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    ABSTRACT: Despite the fact that glucocorticoids and long acting beta agonists are effective treatments for asthma, their effects on human mast cells (MC) appear to be modest. Although MC are one of the major effector cells in the underlying inflammatory reactions associated with asthma, their regulation by these drugs is not yet fully understood and, in some cases, controversial. Using a human immortalized MC line (LAD2), we studied the effects of fluticasone propionate (FP) and salmeterol (SM), on the release of early and late phase mediators. LAD2 cells were pretreated with FP (100 nM), SM (1 µM), alone and in combination, at various incubation times and subsequently stimulated with agonists substance P, C3a and IgE/anti-IgE. Degranulation was measured by the release of β-hexosaminidase. Cytokine and chemokine expression were measured using quantitative PCR, ELISA and cytometric bead array (CBA) assays. The combination of FP and SM synergistically inhibited degranulation of MC stimulated with substance P (33% inhibition compared to control, n = 3, P<.05). Degranulation was inhibited by FP alone, but not SM, when MC were stimulated with C3a (48% inhibition, n = 3, P<.05). As previously reported, FP and SM did not inhibit degranulation when MC were stimulated with IgE/anti-IgE. FP and SM in combination inhibited substance P-induced release of tumor necrosis factor (TNF), CCL2, and CXCL8 (98%, 99% and 92% inhibition, respectively, n = 4, P<.05). Fluticasone and salmeterol synergistically inhibited mediator production by human MC stimulated with the neuropeptide substance P. This synergistic effect on mast cell signaling may be relevant to the therapeutic benefit of combination therapy in asthma.
    PLoS ONE 05/2014; 9(5):e96891. DOI:10.1371/journal.pone.0096891 · 3.23 Impact Factor
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    • "The undecapeptide substance P (SP) is the prototype tachykinin and it has been identified in the central and peripheral nervous system, and in the immune system [112]. SP, as a primary sensory neurotransmitter, is found in the smaller, unmyelinated sensory ‘painful’ fibers [113]. "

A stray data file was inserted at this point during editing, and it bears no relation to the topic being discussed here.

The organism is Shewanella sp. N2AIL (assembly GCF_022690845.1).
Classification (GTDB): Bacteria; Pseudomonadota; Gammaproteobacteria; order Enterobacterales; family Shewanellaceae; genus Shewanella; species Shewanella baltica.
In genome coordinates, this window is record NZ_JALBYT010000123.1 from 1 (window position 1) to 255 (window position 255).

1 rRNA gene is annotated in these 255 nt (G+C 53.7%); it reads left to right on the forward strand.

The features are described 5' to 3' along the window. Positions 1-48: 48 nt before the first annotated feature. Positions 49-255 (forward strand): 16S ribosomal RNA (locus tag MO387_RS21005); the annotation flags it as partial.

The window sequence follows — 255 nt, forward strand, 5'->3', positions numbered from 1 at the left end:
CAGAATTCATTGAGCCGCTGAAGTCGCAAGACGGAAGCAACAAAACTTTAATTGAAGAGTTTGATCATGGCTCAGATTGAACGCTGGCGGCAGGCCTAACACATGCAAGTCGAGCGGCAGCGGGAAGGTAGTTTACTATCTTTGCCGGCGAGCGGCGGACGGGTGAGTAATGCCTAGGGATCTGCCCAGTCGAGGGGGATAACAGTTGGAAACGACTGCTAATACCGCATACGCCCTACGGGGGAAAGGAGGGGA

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    ABSTRACT: Infection of the nervous system with the human immunodeficiency virus (HIV-1) can lead to cognitive, motor and sensory disorders. HIV-related sensory neuropathy (HIV-SN) mainly contains the HIV infection-related distal sensory polyneuropathy (DSP) and antiretroviral toxic neuropathies (ATN). The main pathological features that characterize DSP and ATN include retrograde ("dying back") axonal degeneration of long axons in distal regions of legs or arms, loss of unmyelinated fibers, and variable degree of macrophage infiltration in peripheral nerves and dorsal root ganglia (DRG). One of the most common complaints of HIV-DSP is pain. Unfortunately, many conventional agents utilized as pharmacologic therapy for neuropathic pain are not effective for providing satisfactory analgesia in painful HIV-related distal sensory polyneuropathy, because the molecular mechanisms of the painful HIV-SDP are not clear in detail. The HIV envelope glycoprotein, gp120, appears to contribute to this painful neuropathy. Recently, preclinical studies have shown that glia activation in the spinal cord and DRG has become an attractive target for attenuating chronic pain. Cytokines/chemokines have been implicated in a variety of painful neurological diseases and in animal models of HIV-related neuropathic pain. Mitochondria injured by ATN and/or gp120 may be also involved in the development of HIV-neuropathic pain. This review discusses the neurochemical and pharmacological mechanisms of HIV-related neuropathic pain based on the recent advance in the preclinical studies, providing insights into novel pharmacological targets for future therapy.
    Current Neuropharmacology 09/2013; 11(5):499-512. DOI:10.2174/1570159X11311050005 · 3.05 Impact Factor